Other forms include low quality guest posts, thin affiliate pages without value, and auto generated content. This irks the users and triggers Google too for handing over the penalty.
The best way to avoid this is obviously writing good content with focus on quality rather than quantity. You should identify and remove auto-generated content. Similarly, remove those affiliate pages which don’t describe the product well or just stick to the information given by manufacturers or retailers.
You can also use duplicate content detection software to check for plagiarism. Remove or rewrite such pieces of content. Enrich pages where the word count is less or content structuring is poor. Insert images and valuable links or other media resources to add quality.
Problem: Unnatural Links
Links can make or break your SEO game. They can be your asset or liabilities, depending on how you select and use them. Google sees unnatural links negatively, whether pointing to your website or from your website.
- Unnatural links to your site
Unnatural links to your website are often those links which are bought or exchanged through link schemes. You should avoid buying or exchanging links just for the sake of it. These links clearly violate Google’s webmaster guidelines.
If you happen to get penalized for unnatural or spammy links, first conduct a link audit of your website through Google search console. Identify such links which violate Google’s recommended linking guidelines. Remove or add a rel=”nofollow” attribute to non-conforming links.
If you are unable to remove a link or add the nofollow attribute to it, disavow it. Re-run the link audit and check if there’s anything left to root out. Submit a reconsideration request once you have cleaned the link junk.
- Unnatural links from your site
Unnatural link originating from your website and pointing towards bogus website, deceptive pages, or low quality content are also threatening to website health. Such links placed solely to manipulate search rankings are Google’s favourite area to strike.
Unnatural (irrelevant, artificial, and forced) links referring to your website can be harmful.
You could be penalized partially or site-widely for this. Partial penalty involves blocking of webpages containing such out links and site-wide penalty blocks the whole of website.
If you are penalized for unnatural links from your website, conduct the link audit again. Identify such links which are unnatural, forced, poorly placed, or low-quality. Remove or modify these links by adding a rel=”nofollow” attribute. On correction, run the link audit again and send a request of reconsideration to Google.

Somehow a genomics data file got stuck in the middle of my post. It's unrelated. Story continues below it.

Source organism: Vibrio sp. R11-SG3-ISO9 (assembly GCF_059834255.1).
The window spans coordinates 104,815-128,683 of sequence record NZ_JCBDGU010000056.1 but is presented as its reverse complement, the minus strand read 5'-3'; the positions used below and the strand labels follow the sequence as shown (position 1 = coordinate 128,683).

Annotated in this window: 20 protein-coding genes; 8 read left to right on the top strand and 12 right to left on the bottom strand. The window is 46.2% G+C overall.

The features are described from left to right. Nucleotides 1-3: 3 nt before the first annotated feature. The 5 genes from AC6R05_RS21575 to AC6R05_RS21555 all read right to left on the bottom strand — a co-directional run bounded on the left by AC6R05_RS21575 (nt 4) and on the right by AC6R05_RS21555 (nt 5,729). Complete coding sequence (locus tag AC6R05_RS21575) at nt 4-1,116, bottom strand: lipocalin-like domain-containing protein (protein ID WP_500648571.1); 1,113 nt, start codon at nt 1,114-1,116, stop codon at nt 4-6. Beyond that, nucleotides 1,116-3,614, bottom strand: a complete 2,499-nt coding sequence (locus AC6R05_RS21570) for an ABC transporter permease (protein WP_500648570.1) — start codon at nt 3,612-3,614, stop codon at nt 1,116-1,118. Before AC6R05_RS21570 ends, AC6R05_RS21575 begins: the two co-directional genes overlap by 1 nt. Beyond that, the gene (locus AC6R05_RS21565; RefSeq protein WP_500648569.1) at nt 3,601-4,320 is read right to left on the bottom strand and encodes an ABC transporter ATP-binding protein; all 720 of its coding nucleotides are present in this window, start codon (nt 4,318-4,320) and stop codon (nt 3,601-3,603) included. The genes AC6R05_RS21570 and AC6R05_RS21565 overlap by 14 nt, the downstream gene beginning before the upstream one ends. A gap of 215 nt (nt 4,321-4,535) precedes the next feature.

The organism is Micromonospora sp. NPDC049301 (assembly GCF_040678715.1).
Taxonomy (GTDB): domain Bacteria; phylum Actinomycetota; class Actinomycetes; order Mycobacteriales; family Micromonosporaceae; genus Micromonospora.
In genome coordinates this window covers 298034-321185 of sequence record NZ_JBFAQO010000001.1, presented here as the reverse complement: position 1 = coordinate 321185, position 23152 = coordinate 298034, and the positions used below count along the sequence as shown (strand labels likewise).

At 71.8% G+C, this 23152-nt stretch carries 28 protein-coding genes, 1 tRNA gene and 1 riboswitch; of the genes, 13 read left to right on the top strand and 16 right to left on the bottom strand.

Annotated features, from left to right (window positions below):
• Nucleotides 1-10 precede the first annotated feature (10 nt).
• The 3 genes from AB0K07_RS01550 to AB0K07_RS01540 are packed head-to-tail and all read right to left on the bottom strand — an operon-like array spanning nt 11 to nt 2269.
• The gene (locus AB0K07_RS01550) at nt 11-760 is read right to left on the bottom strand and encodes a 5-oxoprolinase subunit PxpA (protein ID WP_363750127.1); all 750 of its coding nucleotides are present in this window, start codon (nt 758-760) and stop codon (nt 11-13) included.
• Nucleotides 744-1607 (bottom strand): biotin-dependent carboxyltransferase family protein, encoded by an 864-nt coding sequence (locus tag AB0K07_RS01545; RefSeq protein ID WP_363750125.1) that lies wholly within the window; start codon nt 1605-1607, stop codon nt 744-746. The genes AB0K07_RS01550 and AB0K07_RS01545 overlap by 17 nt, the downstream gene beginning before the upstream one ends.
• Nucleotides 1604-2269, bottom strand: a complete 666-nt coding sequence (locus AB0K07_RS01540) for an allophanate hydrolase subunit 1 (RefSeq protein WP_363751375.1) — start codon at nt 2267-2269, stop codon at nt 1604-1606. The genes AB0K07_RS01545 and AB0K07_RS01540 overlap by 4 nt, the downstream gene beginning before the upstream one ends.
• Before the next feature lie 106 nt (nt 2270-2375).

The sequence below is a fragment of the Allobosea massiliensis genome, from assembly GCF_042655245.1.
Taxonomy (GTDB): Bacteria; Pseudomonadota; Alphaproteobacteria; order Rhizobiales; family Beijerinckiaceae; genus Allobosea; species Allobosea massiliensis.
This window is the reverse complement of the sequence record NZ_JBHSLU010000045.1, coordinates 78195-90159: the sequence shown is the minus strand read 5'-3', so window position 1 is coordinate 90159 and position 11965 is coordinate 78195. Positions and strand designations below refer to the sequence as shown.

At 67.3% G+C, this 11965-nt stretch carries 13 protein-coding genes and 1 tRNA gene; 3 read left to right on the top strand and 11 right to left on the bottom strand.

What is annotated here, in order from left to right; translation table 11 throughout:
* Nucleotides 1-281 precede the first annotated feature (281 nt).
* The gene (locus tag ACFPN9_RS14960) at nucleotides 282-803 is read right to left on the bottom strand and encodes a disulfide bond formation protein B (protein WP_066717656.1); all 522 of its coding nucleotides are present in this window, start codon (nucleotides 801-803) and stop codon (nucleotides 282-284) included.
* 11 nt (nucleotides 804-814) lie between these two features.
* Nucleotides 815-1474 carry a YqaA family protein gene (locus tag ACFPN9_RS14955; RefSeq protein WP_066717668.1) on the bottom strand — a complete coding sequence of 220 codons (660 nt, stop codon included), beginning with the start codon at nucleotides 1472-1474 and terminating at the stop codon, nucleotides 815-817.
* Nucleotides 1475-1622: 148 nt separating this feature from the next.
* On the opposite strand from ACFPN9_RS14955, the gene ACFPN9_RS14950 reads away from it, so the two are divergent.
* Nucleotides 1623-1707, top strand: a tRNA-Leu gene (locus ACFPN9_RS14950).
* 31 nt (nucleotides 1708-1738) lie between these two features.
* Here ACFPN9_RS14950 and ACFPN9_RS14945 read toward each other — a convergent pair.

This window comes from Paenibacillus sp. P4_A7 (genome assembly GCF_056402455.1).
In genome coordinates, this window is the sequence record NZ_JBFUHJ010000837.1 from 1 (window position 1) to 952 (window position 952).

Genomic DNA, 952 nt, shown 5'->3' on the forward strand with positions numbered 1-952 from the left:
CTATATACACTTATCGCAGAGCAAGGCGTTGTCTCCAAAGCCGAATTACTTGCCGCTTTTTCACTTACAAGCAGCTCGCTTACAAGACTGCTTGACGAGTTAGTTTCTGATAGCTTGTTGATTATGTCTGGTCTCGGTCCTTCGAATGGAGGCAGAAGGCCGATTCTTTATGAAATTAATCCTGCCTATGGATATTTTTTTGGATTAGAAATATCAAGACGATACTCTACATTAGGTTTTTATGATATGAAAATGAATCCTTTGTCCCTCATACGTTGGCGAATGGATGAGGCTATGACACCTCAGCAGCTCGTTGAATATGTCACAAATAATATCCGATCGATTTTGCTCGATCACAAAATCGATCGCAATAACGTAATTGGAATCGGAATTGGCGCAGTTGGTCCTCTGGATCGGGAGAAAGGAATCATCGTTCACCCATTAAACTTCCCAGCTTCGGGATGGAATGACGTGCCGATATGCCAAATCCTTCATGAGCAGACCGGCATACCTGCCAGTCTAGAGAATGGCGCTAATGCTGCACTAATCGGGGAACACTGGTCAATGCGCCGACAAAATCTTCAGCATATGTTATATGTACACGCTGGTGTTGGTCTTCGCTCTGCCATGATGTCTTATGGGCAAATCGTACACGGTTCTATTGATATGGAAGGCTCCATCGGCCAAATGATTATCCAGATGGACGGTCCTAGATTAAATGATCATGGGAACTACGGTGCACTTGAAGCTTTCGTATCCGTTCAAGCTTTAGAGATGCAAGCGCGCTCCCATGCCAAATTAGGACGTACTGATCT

Problem: Spam from Users
Sometimes the origin of spam is not you but the users on your website. User generated spam usually comes from forums, comments, guestbook pages, and user profiles. Google treats them equally and sees the presence of such spam as your “negligence”.
Penalty from Google can hit your either partially or site-wide. Partial affects your website’s selected portions and site-wide affects the whole website. As an exercise of caution, your responsibility is to check periodically for such spam.
First, identify the areas where your visitors are allowed to leave comments. Check out for spam in comments hiding advertisements, non-relevant links, spammy user profiles, and auto-generated content.
Delete all such comments, user profiles, and put moderation as screening factor. Once you have cleaned your website, put a reconsideration request to Google.
Problem: Expired Jobs
Job websites often use job posting structured data to push job postings. Search engines use this structured data and then suggests it on the top of the page. Webmasters have two approaches to this, direct integration and third party job site.
Jobs posted in the form of a structured data markup.
Direct integration uses job posting structured data markup on own site to promote a job. Third party job site involved posting job on a third party job website. This way too applies structured data markup albeit on a different site altogether.
Now the problem comes when you don’t remove an expired job posting. The chances of getting a penalty increase if you use your own website to post the job listing. Expired job listings are considered to be irrelevant and deceitful content.
If you are using structured data markup for job posting, either update it or altogether remove it. Alternatively, you can remove the page entirely. Or you can add a nonindex meta tag to the page of listing.
Problem: Over Optimization of Home Page
Over optimization of your homepage can also trigger Google to impose a penalty on you. If all your backlinks are pointing towards your homepage, it surely looks unnatural. A healthy website has evenly distributed backlinks.
Remove links which point to your homepage. Or even better, change your backlinks’ destination to which point towards your different but relevant webpages. A solid internal link structure will distribute page rank throughout your site.
Keeping Track of Algorithm Updates
Manual penalties are informed to you but what about algorithm updates that causes your website to get on the undesired side of the change? Google updates it algorithm to churn the best of the web and show the same on its pages.
But how to determine the changes applied in the algorithm update? Where to see what changes were applied to an existing algorithm? Here are some tools and resources you can rely on.
Moz is a wonderful resource for all the latest happenings in the world of SEO and Google.
Moz is a good resource for keeping check on algorithm updates from Google. You can see all the major algorithm updates, the date of their occurrence, and detailed information on Moz. Be appreciative of the fact that it gets frequently updated and many good webmasters actually refer to it periodically.
Sometimes, you will see movement in SERPs despite no update in algorithm. In this case, head to MozCast. You will see the turbulence in rankings owing to other factors.
Another small but impeccable tool for finding out variance in traffic with respect to keywords.